If you haven’t met Andrew yet our guess is you will soon! He hangs around Roots and various coffee shops regularly. He’s got a great creative mind and a big heart. We sat down with him and asked a few questions:

Sum yourself up in two sentences

Can one of the sentences be ‘I can’t be summed up in two sentences?’ I think that has to be one of them, because I just can’t be summed up in two sentences. You’ve dropped a bomb, gettin’ the cobwebs out of this one, *laughs.*

Okay, I’ve got it.

I am a child of God. I cannot be described in two sentences.

What is your profession and why did you choose it?

I’m a full time animator and post production specialist.

I have a really cool story because it wasn’t what I studied in college and I’ve never taken an art class. The animation thing I kind of fell into because it wasn’t what I was doing in the creative industry; actually, I studied business and marketing in college.


When I was younger I would make stop-motion, clay-mation videos with my dad’s camera. I would draw and use my hands, I just really enjoyed the creative stuff. I see different visions. I see scenes, or camera angles. Watching cartoons, it wasn’t just about the story lines. It was about the art style, the visualization. The way it looks is just as important as the plot. For example, the Batman animated series really hit me.

My first goal in life was always to be a provider. Fulfilling myself was never my first goal. I was told growing up that artists don’t make a lot of money, the whole starving artist thing. Because I wanted to be a provider, being an artist wasn’t an option because the goal was to be a provider.

But, how I know that this is what I was meant for was because it was a calling that just never really went away. It’s always been apart of who I am.

Andrew went to school for medical, theology, business and marketing studies (Aquinas college for studies), and went on to an internship in Chicago, moved to Detroit and worked in the radio business, moved to Grand Rapids and became a server and came to the conclusion that, in the end, this is what he was made for.

My mind works so differently than other peoples. What comes so naturally to me is so hard for so many people. I just know I was built for it.

Would you say that becoming a freelance artist is one of the biggest risks you’ve ever taken? What is the biggest risk you’ve ever taken?

Absolutely. Becoming a freelance artist, getting into the creative profession because it could have totally bombed. I had absolutely nothing to go on. For years, I tried to shake this but I can’t because it’s a part of who I am. If I was a betting man, the odds would not be in my favor because I didn’t go to school for it. Some of it was luck but the people in my life helped me get here.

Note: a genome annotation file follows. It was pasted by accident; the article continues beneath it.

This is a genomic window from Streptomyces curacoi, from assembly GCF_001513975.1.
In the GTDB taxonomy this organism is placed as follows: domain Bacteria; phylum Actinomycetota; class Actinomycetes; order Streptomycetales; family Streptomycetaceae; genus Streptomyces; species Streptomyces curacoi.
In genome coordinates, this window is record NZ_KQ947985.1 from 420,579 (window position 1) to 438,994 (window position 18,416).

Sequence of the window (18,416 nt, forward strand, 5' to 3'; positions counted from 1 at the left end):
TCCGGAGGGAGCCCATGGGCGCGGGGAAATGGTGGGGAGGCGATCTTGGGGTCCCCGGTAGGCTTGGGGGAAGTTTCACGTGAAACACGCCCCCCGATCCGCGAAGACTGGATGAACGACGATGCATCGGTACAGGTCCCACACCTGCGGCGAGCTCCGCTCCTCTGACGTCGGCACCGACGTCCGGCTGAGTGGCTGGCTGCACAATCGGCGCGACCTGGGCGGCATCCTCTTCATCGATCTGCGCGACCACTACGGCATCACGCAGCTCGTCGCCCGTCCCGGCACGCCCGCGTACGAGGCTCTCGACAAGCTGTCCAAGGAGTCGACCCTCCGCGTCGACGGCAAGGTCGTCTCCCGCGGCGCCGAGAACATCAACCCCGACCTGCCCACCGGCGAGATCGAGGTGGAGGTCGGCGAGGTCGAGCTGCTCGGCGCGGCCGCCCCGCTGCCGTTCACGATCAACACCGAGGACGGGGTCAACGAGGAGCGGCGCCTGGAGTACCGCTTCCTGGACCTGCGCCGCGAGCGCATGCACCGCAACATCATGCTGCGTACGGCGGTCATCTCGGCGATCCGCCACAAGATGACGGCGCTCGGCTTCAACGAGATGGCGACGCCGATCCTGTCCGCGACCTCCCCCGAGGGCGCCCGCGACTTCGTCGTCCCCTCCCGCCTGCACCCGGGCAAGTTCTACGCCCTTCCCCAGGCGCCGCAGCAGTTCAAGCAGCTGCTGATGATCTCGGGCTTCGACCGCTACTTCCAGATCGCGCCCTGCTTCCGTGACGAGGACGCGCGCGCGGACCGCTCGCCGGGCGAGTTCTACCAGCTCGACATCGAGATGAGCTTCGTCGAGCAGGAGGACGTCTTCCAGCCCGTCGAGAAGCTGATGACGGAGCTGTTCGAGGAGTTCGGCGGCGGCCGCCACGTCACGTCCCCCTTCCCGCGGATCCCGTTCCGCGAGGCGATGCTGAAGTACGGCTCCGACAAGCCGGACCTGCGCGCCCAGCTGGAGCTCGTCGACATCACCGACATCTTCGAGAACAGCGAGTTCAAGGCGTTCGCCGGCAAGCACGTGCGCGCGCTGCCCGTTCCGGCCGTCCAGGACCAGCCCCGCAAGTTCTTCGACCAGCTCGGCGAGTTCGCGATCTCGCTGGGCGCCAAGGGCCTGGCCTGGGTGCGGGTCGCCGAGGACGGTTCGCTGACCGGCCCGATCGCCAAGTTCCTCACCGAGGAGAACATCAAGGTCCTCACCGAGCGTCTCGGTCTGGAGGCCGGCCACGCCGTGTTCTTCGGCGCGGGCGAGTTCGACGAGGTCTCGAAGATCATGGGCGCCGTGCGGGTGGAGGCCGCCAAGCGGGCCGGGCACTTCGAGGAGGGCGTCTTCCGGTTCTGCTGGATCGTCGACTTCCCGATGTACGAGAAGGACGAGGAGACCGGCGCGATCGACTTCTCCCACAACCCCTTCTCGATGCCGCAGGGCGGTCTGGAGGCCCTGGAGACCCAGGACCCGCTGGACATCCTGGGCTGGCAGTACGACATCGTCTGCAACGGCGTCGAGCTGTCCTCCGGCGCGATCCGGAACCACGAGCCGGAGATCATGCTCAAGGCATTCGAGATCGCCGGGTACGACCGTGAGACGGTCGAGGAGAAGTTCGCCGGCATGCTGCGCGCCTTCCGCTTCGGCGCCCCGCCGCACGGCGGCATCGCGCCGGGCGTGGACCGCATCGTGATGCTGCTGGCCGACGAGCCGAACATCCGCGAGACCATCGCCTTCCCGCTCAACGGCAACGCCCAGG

If you could only keep five possessions, what would they be?

  1. My car
  2. One of my computers
  3. Bible
  4. Crucifix
  5. Rosary

Who is your favorite director? What is your favorite movie right now?

  • David Fincher– I think his style is really interesting
  • Christopher Nolan– Batman
  • The Russo Brother’s
  • The Cohan Brother’s
  • Wes Anderson

Recently, it’s called “Arrival.” There are movies and then there are actual pieces of art and this one is a masterpiece. It’s beautiful because it starts conversations, art is supposed to take you beyond itself. True art and true beauty goes beyond itself. This is something that is really cool because it was masterfully done. Everything worked so well; the cinematography was stunning. I love a good story and the story was great. It is one of communication; it shows how important it is to understand what the other person is saying and how wrong things can go with poor communication.

What was your most embarrassing moment?

*chuckles* This may not be my most embarrassing moment but this is definitely AN embarrassing moment. When I was younger, growing up we grew up in the suburb and we lived in the more low-end neighborhood of these mansion houses. I was a freshman and I was picking someone up for school and I didn’t feel very good. I was driving and I was just like “I don’t feel very good” and my sister was just like “man,  are you okay?” and I just pull up into a mansion’s driveway and I just hurled all over my lap. I couldn’t just throw up all over myself and I started throwing up on their driveway. I called my mom to come pick me up,  and she, being the good mom she is says “strip your pants off.” I was like, “what, are you crazy?” and she responded “Strip off your pants and get in the trunk [of the mini van]” and so I took my pants off and had to walk in front of all these cars with my pants off.

What is your favorite thing about Root’s?

Oh my gosh. My favorite thing about Root’s is that they don’t try to be so perfect and I think that’s what I really love about this place. It’s like your living room. You’ve got mixed matched chairs; it’s got a very homey feel, a warm feel to it. It’s got a lot to do with Mallory and an expression of herself and how it all leads into every part of the shop. It feels like your living room. There’s a difference between a house and a home and it feels like a home. A house is sterile and lifeless and a home is full of life and this feels like a home.